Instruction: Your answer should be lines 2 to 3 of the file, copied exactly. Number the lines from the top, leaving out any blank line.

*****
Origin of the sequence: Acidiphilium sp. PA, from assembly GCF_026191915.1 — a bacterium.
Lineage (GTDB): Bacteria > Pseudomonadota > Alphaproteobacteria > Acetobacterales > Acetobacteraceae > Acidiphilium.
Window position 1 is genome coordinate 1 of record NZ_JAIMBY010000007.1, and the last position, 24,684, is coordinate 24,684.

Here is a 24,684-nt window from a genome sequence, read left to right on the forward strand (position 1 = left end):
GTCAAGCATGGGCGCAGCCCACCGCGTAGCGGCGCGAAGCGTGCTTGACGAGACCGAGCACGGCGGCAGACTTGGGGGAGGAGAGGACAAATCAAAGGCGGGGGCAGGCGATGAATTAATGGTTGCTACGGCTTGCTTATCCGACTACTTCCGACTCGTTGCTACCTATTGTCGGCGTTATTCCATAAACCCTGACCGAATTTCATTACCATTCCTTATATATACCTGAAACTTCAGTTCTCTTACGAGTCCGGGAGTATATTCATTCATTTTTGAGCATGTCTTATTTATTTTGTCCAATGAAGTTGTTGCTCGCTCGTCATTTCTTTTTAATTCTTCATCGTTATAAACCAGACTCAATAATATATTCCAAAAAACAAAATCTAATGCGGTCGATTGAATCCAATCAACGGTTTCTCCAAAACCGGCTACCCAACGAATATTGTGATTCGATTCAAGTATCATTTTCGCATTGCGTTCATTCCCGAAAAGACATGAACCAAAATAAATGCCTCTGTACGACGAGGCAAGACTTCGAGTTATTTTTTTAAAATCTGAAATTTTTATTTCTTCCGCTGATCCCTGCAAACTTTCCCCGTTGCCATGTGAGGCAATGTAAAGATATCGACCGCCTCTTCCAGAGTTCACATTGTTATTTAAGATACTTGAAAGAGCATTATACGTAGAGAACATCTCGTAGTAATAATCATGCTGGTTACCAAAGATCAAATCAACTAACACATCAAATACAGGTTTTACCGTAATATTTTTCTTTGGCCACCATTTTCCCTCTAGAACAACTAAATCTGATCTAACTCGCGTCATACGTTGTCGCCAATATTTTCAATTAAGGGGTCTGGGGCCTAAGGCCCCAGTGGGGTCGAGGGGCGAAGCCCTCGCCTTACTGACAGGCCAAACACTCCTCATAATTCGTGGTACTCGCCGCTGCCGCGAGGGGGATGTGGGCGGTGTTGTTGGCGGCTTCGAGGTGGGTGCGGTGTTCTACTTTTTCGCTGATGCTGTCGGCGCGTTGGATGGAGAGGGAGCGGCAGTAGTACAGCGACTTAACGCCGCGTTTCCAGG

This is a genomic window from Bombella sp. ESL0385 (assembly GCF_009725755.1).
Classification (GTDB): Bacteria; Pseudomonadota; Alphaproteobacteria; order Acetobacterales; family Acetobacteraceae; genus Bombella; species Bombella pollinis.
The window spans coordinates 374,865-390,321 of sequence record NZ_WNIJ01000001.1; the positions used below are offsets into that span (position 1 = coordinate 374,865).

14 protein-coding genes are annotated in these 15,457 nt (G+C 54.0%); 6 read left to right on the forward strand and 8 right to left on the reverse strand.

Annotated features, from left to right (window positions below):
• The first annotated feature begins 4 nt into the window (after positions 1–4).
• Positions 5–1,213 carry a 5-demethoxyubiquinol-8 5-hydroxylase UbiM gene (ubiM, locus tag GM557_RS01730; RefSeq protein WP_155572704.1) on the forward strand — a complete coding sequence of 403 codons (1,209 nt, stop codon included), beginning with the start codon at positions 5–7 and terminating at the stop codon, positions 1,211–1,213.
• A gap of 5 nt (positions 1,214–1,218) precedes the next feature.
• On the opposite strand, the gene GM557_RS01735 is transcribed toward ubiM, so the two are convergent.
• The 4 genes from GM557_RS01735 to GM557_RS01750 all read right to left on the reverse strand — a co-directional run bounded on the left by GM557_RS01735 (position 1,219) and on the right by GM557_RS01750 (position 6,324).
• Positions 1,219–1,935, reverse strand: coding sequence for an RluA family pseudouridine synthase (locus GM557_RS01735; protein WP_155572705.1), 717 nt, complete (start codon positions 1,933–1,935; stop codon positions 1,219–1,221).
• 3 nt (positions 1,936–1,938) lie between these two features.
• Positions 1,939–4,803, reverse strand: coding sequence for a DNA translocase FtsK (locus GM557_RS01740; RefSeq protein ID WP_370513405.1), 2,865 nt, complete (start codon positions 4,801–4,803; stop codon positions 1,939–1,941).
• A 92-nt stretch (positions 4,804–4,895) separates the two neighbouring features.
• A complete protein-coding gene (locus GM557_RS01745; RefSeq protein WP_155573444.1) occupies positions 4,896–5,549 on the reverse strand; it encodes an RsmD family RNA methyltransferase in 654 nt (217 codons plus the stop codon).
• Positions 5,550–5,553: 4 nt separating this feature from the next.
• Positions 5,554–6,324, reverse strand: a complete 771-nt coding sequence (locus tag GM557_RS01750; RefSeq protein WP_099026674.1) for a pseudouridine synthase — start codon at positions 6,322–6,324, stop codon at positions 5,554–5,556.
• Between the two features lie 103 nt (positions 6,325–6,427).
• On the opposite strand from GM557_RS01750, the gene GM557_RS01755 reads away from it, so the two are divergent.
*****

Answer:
Lineage (GTDB): Bacteria > Pseudomonadota > Alphaproteobacteria > Acetobacterales > Acetobacteraceae > Acidiphilium.
Window position 1 is genome coordinate 1 of record NZ_JAIMBY010000007.1, and the last position, 24,684, is coordinate 24,684.